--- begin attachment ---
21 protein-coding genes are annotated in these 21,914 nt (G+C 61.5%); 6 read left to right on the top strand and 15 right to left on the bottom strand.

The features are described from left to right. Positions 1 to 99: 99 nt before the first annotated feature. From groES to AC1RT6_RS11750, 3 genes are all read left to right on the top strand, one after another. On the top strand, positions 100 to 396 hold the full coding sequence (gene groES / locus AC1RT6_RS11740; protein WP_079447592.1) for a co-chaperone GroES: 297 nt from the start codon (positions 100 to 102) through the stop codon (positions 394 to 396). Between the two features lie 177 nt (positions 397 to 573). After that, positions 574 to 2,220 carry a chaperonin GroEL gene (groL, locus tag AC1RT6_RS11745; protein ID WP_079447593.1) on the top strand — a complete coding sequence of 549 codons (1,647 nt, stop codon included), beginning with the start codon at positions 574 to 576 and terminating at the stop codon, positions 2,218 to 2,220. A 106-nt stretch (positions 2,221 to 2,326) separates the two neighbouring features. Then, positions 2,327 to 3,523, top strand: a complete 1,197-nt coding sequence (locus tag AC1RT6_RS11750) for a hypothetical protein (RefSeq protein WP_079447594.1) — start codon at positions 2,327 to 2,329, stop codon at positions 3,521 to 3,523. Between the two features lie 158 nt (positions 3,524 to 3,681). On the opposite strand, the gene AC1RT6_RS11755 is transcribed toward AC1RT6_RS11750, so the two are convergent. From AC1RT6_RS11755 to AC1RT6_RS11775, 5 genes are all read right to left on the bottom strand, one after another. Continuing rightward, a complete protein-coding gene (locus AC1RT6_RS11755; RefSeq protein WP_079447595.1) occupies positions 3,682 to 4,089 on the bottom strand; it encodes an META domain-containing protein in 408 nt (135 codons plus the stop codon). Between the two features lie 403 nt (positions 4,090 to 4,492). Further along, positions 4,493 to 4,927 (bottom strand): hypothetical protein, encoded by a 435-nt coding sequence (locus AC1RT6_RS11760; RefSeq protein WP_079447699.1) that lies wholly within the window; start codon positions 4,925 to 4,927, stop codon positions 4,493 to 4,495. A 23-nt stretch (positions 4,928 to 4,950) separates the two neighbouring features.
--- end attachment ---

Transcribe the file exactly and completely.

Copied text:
21 protein-coding genes are annotated in these 21,914 nt (G+C 61.5%); 6 read left to right on the top strand and 15 right to left on the bottom strand.

The features are described from left to right. Positions 1 to 99: 99 nt before the first annotated feature. From groES to AC1RT6_RS11750, 3 genes are all read left to right on the top strand, one after another. On the top strand, positions 100 to 396 hold the full coding sequence (gene groES / locus AC1RT6_RS11740; protein WP_079447592.1) for a co-chaperone GroES: 297 nt from the start codon (positions 100 to 102) through the stop codon (positions 394 to 396). Between the two features lie 177 nt (positions 397 to 573). After that, positions 574 to 2,220 carry a chaperonin GroEL gene (groL, locus tag AC1RT6_RS11745; protein ID WP_079447593.1) on the top strand — a complete coding sequence of 549 codons (1,647 nt, stop codon included), beginning with the start codon at positions 574 to 576 and terminating at the stop codon, positions 2,218 to 2,220. A 106-nt stretch (positions 2,221 to 2,326) separates the two neighbouring features. Then, positions 2,327 to 3,523, top strand: a complete 1,197-nt coding sequence (locus tag AC1RT6_RS11750) for a hypothetical protein (RefSeq protein WP_079447594.1) — start codon at positions 2,327 to 2,329, stop codon at positions 3,521 to 3,523. Between the two features lie 158 nt (positions 3,524 to 3,681). On the opposite strand, the gene AC1RT6_RS11755 is transcribed toward AC1RT6_RS11750, so the two are convergent. From AC1RT6_RS11755 to AC1RT6_RS11775, 5 genes are all read right to left on the bottom strand, one after another. Continuing rightward, a complete protein-coding gene (locus AC1RT6_RS11755; RefSeq protein WP_079447595.1) occupies positions 3,682 to 4,089 on the bottom strand; it encodes an META domain-containing protein in 408 nt (135 codons plus the stop codon). Between the two features lie 403 nt (positions 4,090 to 4,492). Further along, positions 4,493 to 4,927 (bottom strand): hypothetical protein, encoded by a 435-nt coding sequence (locus AC1RT6_RS11760; RefSeq protein WP_079447699.1) that lies wholly within the window; start codon positions 4,925 to 4,927, stop codon positions 4,493 to 4,495. A 23-nt stretch (positions 4,928 to 4,950) separates the two neighbouring features.